5 piece Australian band Miami Horror (Benjamin Plant, Aaron Shanahan, Josh Moriaty, Daniel Whitechurch, and Joel Farland) have been a staple in the electronic music scene for nearly a decade. What started as a solo electronic project by Benjamin Plant has grown into a renowned indie dance group, with two albums and an EP under their belts. I chatted with the group at Mamby on the Beach about internationalism in dance music, bloghouse, and reading your audiences.
JM: Hey! Staley. Like Layne Staley. The late great heroin addict Layne Staley.
Yeah, everybody thinks my parents were big Alice in Chains fans. Fun fact, Staley is also the name of the Chicago Bears mascot. But enough about me. Welcome! How was it playing Mamby on the Beach, did you guys enjoy?
JM: Yeah! It was fun. It’s nice to be on the water.
Cool! So you split your time between Australia and LA,
JM: Sort of, probably more LA these days I think.
So are you living there currently?
JM: Um, nearly… pretty much.
What do you think of it?
JM: LA? I love it. I love the weather, cruising around making music…
AS: Its a pretty consistent place to be, because of the weather, so if you go away, and come back, it’s quite nice, so when you go to Melbourne, the weather can change, so it’s nice! and there’s lots of things on around LA, there’s more Australians nowadays which is cool. A lot of our friends…. A lot of friends from Melbourne that are there, so it’s a second home, if not a first home.
That’s nice to have that community there.
JM: It is very nice.
AS: Yeah, I feel very warm and home-y there when I go there, I mean I’ve lived there for three years… we’re all kind of in and out [of Australia], but we love it.
Do you feel like there’s a difference between the music scene there and in Melbourne?
JM: Definitely, yeah.
What do you feel is different?
JM: I don’t really know what the music scene in Melbourne is! Does anyone have any idea?
AS: Yeah, I mean the sun affects things, I mean you can see people here today getting out and dancing… the music’s sunnier, happier –
JM: Well there’s just a more international scene in LA than there is in Melbourne, you know? There’s people from all around the world living in LA making music, and Melbourne is just people from Australia. I think that’s the biggest difference.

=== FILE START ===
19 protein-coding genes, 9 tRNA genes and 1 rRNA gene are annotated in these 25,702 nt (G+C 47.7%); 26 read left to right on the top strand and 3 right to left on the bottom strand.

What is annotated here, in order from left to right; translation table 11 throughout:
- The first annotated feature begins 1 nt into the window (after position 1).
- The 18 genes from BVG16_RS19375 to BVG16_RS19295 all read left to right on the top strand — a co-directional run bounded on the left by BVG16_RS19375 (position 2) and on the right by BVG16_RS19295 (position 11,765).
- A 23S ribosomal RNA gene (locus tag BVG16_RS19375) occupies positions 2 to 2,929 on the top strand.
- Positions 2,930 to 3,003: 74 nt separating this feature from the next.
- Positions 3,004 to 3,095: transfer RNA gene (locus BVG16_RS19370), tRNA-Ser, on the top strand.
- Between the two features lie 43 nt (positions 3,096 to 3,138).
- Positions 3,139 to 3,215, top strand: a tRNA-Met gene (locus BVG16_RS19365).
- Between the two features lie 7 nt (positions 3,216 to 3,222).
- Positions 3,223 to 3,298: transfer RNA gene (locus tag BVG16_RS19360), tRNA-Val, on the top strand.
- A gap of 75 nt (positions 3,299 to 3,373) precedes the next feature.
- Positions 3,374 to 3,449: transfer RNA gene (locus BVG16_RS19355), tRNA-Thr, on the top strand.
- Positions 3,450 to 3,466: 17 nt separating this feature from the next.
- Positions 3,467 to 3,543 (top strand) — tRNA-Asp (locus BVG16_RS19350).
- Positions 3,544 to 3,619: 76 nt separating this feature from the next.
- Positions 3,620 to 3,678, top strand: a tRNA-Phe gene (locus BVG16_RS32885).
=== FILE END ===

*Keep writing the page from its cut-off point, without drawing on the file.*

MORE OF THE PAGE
That makes sense. I do agree with you, there’s a lot of international influence – it’s kind of hard to define LA’s music scene because it’s always changing.
AS: Yeah, I think cities and their atmospheres affect music. Like if the weather’s shitty you might be indoors more… we’re not making music outside in LA [laughs], so I dunno.
Okay, I’ve got a question that I’m sure you’ve heard before – you started releasing music in the middle of the Bloghouse era,
BP: Bloghouse? I’ve actually never heard a question about this before.
Awesome! So now you’ve got two albums out. Do you feel that putting out music in that bloghouse era influenced you, when putting out free releases was a brand new thing and you kind of gained a cult following through doing that?
BP: It was a very lucky time for things to kind of start, you kind of only had to be reasonably good at a time where nobody else know how to make make electronic music, kind of?
Well I mean, you guys are more than reasonably good, but I feel you.
BP: It got the ball rolling ahead of time – these days you don’t really have the access to that kind of thing, so you’ve really gotta put a lot of marketing behind that, or have a next-level smash hit kind of song to really make it out there.
JM: Just means you’ve gotta do it for longer and be good for a longer period of time, and then eventually people will figure out who you are.
Very true. So what do you feel sets you guys apart from all the… the riff raff?
JM: I think we’ve got a great live show, I think it’s very entertaining. I think that it has helped a lot, we’ve done a lot of shows around the world for years now – 8 years, something like that. You know, a lot of the new bands have a lot of… some guy who have never performed before, and just pop their laptop on stage and they’re still trying to figure out what their thing is going to be, but I think that because we’ve all done a lot of performances and have harnessed that, the sound we try to create live, the samples we use, the instruments… I think that’s probably what’s unique about it.
I agree. I mean, just watching you guys… you were putting out a really good energy. It was really fun.
JM: Yeah, we love to do that!
AS: We like to come and spread that energy, and have the power of music to change an atmosphere.
JM: We’re not afraid of audiences.
AS: Yeah, like we used to be a little bit intimidated and now we go to New York and if they’ve got crossed arms, or – I mean, that’s happened before, just saying one example – we don’t really care about that. We’re like, let’s try and change those arms. Let’s try and unfold those arms. It’s like a test, you know?
Totally. I DJed all through university, and it’s not like I do it on the same level as you guys, but even that sort of mentality of going into that situation…
AS: Whatever level it is too, with people in a room, you have to try and push past your ego or the inner voice of the ego or whatever and push it out, and we kind of… I guess we’ve had some experience and just go for it now, and it’s great fun!
Thanks guys, great chatting with you!
Image: Chicago Music